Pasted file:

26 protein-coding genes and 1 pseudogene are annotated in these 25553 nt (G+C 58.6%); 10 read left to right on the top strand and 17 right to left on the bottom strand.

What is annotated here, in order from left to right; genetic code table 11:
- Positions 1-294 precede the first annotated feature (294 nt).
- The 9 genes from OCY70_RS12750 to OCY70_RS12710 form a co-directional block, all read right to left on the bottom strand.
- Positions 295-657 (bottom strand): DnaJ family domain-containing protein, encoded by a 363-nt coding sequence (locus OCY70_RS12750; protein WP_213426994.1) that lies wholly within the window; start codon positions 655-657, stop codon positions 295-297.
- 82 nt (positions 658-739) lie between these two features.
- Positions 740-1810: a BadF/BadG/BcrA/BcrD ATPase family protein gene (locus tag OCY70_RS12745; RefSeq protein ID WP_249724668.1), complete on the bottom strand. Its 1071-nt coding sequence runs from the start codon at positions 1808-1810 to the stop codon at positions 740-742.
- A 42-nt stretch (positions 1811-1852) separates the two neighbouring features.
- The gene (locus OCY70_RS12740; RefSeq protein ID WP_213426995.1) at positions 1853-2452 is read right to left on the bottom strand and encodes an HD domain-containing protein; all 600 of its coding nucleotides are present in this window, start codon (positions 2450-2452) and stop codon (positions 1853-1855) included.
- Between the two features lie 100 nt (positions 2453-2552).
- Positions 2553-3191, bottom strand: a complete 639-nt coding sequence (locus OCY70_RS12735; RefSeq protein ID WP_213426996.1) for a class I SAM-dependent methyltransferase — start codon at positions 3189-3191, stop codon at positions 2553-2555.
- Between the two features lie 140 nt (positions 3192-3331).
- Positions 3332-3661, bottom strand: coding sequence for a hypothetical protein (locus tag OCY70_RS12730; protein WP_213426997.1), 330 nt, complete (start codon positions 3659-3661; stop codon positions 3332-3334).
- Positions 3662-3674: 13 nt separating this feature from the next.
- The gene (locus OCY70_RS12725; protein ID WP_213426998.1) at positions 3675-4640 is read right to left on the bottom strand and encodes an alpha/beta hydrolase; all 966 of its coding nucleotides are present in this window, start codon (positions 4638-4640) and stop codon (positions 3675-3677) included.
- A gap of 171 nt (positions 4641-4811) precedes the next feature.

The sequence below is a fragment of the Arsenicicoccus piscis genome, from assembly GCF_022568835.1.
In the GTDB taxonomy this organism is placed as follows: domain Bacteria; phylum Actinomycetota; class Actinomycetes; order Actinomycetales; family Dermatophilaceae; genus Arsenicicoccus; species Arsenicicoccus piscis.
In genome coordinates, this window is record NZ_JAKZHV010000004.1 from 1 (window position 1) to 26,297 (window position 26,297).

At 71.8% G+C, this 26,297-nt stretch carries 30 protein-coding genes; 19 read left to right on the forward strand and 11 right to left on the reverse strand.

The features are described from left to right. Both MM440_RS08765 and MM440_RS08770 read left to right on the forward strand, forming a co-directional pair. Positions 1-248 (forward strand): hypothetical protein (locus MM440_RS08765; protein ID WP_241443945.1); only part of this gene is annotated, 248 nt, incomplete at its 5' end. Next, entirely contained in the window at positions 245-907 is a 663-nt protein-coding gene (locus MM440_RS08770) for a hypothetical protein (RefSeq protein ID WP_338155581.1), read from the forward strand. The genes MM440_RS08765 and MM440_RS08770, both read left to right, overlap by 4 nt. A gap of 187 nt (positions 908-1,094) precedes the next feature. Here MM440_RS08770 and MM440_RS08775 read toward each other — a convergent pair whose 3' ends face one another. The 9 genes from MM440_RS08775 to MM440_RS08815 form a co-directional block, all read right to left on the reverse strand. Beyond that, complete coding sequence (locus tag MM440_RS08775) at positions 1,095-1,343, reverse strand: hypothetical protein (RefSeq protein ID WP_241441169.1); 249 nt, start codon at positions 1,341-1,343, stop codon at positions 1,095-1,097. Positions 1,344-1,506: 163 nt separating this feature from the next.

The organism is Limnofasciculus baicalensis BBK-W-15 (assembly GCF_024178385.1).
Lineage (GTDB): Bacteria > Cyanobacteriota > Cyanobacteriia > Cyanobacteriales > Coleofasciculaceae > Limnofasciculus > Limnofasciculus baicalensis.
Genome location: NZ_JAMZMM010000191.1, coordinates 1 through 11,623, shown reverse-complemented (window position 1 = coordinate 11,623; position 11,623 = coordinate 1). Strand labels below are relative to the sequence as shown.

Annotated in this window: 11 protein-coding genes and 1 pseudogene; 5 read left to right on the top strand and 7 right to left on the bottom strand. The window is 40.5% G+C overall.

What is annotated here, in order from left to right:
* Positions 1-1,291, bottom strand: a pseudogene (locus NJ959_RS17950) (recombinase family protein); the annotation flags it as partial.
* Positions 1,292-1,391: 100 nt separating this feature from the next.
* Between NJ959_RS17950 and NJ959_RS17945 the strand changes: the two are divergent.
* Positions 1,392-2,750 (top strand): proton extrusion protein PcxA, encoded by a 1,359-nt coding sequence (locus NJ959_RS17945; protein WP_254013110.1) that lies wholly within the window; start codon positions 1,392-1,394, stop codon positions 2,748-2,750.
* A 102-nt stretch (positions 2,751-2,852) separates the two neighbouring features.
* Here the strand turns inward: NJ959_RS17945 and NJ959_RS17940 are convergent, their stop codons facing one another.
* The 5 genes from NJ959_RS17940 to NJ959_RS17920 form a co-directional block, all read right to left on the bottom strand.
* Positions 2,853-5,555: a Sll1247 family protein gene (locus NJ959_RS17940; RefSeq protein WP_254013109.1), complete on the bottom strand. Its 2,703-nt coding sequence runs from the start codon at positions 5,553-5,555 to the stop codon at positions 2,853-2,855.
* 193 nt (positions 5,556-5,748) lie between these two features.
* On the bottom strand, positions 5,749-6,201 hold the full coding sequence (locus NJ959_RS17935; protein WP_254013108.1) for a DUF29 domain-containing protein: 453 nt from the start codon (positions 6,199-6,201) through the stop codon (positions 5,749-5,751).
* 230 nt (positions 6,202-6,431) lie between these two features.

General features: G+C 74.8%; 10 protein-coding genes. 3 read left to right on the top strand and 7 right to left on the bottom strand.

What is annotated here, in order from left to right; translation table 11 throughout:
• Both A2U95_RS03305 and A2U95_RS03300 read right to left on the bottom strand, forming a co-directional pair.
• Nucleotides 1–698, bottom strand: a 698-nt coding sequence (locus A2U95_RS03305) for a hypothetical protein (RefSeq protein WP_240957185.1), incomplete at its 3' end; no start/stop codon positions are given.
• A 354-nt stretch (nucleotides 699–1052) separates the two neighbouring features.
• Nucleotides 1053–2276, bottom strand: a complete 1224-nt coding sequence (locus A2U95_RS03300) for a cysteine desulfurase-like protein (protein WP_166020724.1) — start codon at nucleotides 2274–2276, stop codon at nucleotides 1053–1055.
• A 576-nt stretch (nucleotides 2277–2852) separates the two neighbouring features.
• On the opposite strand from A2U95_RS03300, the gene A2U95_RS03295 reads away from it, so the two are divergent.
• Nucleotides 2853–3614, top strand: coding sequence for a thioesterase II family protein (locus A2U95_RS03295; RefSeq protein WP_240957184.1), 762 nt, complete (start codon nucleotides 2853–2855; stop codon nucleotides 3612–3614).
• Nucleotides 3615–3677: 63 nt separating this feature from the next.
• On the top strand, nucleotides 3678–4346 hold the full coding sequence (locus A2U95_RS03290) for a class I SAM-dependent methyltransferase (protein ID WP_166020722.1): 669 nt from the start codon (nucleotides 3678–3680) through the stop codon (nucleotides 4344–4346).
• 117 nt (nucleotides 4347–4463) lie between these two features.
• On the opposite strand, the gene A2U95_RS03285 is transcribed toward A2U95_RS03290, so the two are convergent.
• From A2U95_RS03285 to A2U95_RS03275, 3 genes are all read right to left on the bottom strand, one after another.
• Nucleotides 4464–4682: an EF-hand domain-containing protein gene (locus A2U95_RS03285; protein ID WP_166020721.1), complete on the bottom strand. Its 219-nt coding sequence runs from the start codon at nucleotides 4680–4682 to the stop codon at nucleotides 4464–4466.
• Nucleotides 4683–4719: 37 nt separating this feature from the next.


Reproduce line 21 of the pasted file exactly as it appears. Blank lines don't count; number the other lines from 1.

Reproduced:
The features are described from left to right. Both MM440_RS08765 and MM440_RS08770 read left to right on the forward strand, forming a co-directional pair. Positions 1-248 (forward strand): hypothetical protein (locus MM440_RS08765; protein ID WP_241443945.1); only part of this gene is annotated, 248 nt, incomplete at its 5' end. Next, entirely contained in the window at positions 245-907 is a 663-nt protein-coding gene (locus MM440_RS08770) for a hypothetical protein (RefSeq protein ID WP_338155581.1), read from the forward strand. The genes MM440_RS08765 and MM440_RS08770, both read left to right, overlap by 4 nt. A gap of 187 nt (positions 908-1,094) precedes the next feature. Here MM440_RS08770 and MM440_RS08775 read toward each other — a convergent pair whose 3' ends face one another. The 9 genes from MM440_RS08775 to MM440_RS08815 form a co-directional block, all read right to left on the reverse strand. Beyond that, complete coding sequence (locus tag MM440_RS08775) at positions 1,095-1,343, reverse strand: hypothetical protein (RefSeq protein ID WP_241441169.1); 249 nt, start codon at positions 1,341-1,343, stop codon at positions 1,095-1,097. Positions 1,344-1,506: 163 nt separating this feature from the next.